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Viagra May Help Dogs Battling Rare Eating Disorder
  • Posted February 23, 2022

Viagra May Help Dogs Battling Rare Eating Disorder

A drug that has helped millions of men reinvigorate their sex lives seems to treat a rare, but often deadly, eating disorder in dogs, researchers say.

The condition is called megaesophagus. It's an enlargement of the esophagus and a loss of its ability to move food to the stomach, resulting in food getting jammed in the lower esophagus. Left untreated, dogs with the disorder can regurgitate their food and aspirate it into their lungs, causing aspiration pneumonia, the researchers explained.

"The literature tells us that many dogs with the disease die from aspiration pneumonia or are humanely euthanized due to poor quality of life within eight months of diagnosis," said study co-leader Jillian Haines, a veterinarian at Washington State University, in Pullman.

Enter Viagra.

Haines and her colleagues gave liquid Viagra to 10 dogs with megaesophagus. The drug relaxed the smooth muscle of the lower esophagus so it was open enough to allow food to pass to the stomach.

The dogs had no side effects from the treatment, according to the study published online recently in the American Journal of Veterinary Research.

"If you look at the literature, there are no drugs we can use to manage megaesophagus. Sildenafil [Viagra] is the first to target these mechanisms and reduce regurgitation, which is big because that's what ultimately kills these dogs," Haines said in a university news release. "It opens the lower esophageal sphincter for 20 minutes to an hour, which works really well for dogs because we only want that to open when they are eating."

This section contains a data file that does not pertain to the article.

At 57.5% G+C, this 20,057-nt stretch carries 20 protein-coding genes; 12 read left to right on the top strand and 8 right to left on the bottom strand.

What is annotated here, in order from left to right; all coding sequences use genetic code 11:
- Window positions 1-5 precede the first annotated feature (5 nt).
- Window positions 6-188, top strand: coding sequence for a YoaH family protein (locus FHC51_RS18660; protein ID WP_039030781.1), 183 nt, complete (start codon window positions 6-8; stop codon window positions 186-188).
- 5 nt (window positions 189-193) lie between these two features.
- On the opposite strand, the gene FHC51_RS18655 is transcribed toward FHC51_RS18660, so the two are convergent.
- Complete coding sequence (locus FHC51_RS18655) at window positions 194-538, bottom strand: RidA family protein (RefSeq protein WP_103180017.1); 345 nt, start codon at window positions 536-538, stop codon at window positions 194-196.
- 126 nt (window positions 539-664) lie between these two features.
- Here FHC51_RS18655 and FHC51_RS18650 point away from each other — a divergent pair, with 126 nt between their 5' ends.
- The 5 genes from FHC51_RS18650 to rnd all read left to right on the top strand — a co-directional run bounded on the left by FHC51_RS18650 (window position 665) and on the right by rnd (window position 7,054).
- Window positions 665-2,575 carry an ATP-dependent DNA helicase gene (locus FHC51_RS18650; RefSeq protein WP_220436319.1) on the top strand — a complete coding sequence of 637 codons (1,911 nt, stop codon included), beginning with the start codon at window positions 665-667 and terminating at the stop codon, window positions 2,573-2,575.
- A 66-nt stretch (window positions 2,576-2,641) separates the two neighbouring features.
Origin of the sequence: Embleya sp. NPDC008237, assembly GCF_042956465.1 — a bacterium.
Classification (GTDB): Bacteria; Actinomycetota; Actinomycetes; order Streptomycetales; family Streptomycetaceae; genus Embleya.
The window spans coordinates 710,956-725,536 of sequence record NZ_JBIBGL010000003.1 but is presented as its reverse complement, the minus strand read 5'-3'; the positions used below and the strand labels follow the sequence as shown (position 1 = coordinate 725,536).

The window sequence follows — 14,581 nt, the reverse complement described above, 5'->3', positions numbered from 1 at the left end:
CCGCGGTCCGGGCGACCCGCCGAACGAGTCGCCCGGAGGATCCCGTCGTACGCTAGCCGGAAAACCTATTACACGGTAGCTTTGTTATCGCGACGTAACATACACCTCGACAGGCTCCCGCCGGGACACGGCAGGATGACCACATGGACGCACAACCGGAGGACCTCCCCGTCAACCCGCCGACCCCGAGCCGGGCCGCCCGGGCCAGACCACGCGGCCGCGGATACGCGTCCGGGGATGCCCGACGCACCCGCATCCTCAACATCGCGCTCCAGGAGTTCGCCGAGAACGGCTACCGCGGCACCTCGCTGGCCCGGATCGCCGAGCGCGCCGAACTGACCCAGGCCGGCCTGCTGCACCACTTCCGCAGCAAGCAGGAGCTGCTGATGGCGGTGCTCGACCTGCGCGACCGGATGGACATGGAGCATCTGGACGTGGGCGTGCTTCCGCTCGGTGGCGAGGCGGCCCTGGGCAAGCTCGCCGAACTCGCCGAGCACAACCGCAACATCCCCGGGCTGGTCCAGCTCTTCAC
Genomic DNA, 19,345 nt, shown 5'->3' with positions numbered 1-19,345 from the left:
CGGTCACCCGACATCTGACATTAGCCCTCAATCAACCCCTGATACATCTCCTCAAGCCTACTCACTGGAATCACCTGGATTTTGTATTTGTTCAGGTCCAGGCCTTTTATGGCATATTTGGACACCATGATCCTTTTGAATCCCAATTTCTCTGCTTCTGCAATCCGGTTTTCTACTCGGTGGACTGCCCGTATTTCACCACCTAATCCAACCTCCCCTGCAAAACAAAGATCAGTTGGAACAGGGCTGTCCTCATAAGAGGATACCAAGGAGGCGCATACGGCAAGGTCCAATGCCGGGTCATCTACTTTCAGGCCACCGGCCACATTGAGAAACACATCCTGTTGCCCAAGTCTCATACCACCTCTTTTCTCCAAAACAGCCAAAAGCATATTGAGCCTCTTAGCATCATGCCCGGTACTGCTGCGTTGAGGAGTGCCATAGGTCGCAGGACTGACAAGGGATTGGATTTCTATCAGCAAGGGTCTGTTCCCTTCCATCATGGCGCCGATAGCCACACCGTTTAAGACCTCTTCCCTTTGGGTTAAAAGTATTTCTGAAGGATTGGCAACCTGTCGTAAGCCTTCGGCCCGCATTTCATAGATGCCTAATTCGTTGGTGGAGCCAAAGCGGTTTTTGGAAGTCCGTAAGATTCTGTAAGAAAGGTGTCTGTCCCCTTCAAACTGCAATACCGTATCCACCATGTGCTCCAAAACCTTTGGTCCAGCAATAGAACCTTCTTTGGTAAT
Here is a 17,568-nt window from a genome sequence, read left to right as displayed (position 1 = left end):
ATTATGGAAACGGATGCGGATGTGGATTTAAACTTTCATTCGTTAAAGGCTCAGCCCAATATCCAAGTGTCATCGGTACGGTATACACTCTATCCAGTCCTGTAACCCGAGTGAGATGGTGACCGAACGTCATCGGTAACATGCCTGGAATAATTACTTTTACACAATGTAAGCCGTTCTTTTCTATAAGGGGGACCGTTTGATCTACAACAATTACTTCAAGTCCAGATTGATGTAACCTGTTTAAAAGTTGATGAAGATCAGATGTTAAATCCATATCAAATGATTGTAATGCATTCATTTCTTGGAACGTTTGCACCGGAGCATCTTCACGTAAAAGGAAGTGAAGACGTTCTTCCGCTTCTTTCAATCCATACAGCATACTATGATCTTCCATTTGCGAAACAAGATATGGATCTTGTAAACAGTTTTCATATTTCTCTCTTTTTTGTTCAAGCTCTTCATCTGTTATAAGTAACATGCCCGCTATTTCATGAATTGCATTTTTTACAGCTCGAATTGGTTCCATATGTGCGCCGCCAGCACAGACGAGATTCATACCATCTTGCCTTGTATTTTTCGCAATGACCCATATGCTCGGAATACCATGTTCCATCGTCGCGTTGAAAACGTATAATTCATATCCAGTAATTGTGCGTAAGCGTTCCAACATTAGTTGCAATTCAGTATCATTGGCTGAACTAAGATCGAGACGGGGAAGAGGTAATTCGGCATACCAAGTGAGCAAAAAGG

On average, the dogs gained just over two pounds by the end of the study.

"Moderately affected dogs that were regurgitating frequently but not excessively seemed to see the most dramatic results," Haines said. "I actually prescribed sildenafil to several of those patients after the study, and they are still using it today."

The findings are promising but further research is needed, she noted.

"A lot of veterinarians are reaching out and asking about this drug," Haines said. "I think sildenafil will be life-changing and lifesaving for a lot of dogs. This research helps support its use and hopefully will encourage more people to use it."

More information

There's more on megaesophagus in dogs at Veterinarians.org.

SOURCE: Washington State University, news release, Feb. 21, 2022

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